Lost Voices: Greek Jews and The Holocaust
Sunday, March 25, 2012
A Response To The Holocaust:
Bernard Otterman, Ph.D.
Sunday, February 13, 2011 at 1:00 PM
Goose Stepping on Long Island: Camp Siegfried
Opening Reception: Tuesday, October 5, 2010 at 7:00 PM
Upcoming Film Series
Lecturer: Lorraine Barbara Wind
Sunday, May 6, 2012 at 1:00 PM
Since France's Revolution of 1789, which took as its motto, "Liberté, Fraternité, Egalité," conservative elements of French society sought a return to its old regime. Although victorious against Germany in WWI, France found itself threatened by its former foe in 1940. Rather than fight, Marshall Henri Phillipe Pétain, a celebrated hero of that war, viewed this threat as an opportunity to create a new France, one that embraced the values of facism rather than democracy.
In the fall of 1939 Hitler's murderous wave was sweeping through Eastern Europe. In the face of the Nazi onslaught, Japanese diplomat Chiune Sugihara made a decision that would change his life and thousands of others. With no possible hope for reward and at great risk to his family and career, Sugihara acted on his inner-most beliefs and used his diplomatic power to rescue desperate Jewish refugees.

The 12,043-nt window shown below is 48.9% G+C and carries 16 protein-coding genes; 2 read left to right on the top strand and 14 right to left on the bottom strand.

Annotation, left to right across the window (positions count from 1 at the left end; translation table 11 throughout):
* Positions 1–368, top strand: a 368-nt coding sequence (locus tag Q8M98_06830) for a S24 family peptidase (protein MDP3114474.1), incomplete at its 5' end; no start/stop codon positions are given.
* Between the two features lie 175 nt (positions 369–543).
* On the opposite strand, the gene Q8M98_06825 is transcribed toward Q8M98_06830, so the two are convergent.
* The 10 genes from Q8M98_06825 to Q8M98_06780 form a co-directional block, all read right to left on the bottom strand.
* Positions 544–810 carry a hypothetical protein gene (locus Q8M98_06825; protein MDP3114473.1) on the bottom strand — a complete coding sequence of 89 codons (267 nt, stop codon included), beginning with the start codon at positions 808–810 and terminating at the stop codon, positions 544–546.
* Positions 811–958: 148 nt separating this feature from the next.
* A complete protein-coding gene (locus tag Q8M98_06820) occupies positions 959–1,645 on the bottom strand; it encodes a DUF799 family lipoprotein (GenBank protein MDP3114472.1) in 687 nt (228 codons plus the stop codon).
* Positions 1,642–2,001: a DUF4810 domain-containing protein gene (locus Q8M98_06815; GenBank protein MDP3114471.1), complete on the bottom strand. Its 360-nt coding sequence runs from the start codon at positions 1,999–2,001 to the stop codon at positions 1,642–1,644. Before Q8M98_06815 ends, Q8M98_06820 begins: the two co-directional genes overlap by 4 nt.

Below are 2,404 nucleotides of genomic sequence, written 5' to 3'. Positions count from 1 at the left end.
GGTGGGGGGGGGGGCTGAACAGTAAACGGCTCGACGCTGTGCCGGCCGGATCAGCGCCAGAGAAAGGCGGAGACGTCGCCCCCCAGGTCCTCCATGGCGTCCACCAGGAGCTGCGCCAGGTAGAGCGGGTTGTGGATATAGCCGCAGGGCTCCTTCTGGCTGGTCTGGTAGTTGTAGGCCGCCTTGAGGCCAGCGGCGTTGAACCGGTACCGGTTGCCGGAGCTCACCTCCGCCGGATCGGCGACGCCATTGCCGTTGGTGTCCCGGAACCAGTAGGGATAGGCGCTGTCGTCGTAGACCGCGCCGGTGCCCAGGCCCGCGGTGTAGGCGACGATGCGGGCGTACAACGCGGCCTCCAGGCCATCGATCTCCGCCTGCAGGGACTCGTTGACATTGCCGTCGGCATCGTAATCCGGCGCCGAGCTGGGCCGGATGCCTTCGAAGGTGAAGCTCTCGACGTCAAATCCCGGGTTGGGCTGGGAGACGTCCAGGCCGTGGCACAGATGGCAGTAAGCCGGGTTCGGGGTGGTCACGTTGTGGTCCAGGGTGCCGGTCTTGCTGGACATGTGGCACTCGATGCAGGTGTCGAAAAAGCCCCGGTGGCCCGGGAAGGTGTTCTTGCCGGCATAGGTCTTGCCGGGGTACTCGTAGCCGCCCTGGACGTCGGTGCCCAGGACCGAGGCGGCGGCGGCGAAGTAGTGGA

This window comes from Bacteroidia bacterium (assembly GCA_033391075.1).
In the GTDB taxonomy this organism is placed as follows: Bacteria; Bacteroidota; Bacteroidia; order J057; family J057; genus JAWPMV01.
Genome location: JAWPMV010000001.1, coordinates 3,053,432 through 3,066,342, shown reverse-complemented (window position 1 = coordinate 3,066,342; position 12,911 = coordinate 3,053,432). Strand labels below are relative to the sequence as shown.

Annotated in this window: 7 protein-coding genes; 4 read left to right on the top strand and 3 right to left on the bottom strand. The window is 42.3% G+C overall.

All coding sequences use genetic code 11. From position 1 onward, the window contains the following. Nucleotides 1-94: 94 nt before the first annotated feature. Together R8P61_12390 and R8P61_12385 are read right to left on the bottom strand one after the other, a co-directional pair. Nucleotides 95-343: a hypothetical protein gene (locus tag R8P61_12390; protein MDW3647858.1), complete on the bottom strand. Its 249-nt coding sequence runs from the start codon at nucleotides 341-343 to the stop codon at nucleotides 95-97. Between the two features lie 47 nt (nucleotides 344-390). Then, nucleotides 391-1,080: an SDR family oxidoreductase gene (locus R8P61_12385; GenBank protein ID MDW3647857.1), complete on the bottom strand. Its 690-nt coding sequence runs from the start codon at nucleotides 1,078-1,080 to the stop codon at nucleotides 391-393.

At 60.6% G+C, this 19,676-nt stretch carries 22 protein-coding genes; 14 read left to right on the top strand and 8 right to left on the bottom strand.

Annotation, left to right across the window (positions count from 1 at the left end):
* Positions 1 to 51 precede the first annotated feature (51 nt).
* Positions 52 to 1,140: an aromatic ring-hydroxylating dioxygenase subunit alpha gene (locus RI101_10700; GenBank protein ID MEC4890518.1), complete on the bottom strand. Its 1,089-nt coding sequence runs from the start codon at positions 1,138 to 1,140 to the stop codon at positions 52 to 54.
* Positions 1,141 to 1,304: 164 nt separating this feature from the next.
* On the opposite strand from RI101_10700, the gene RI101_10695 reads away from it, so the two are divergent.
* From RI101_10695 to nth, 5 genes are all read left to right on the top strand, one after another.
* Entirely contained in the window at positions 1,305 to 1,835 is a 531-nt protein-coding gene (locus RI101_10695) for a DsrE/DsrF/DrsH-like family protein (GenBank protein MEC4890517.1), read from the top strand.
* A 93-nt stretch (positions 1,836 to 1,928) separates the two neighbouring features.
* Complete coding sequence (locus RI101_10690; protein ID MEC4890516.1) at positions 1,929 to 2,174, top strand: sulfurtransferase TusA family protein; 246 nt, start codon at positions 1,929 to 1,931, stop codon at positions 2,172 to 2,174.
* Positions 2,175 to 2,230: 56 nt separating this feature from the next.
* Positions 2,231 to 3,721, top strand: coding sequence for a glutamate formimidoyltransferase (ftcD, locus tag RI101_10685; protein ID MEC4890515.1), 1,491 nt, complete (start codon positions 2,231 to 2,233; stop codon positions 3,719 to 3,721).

Launched in the Fall 2010 in partnership with the Common Ground Campaign, Muslim Student Association, Newman Catholic Center, and Hillel, this program aims to bring together diverse groups of students on the Queensborough Community College campus to take part in dialogue facilitated by members of the Center.
The Arts Initiative aims at re-inventing the role of the arts in education of the Holocaust and social justice issues. The effort spans all media, unconstrained by venue or program, and reaches out to a diverse cultural community. Among its goals are to make the arts part of an experience of every student, teacher and visitor, and to promote other ways of understanding and acting in the world.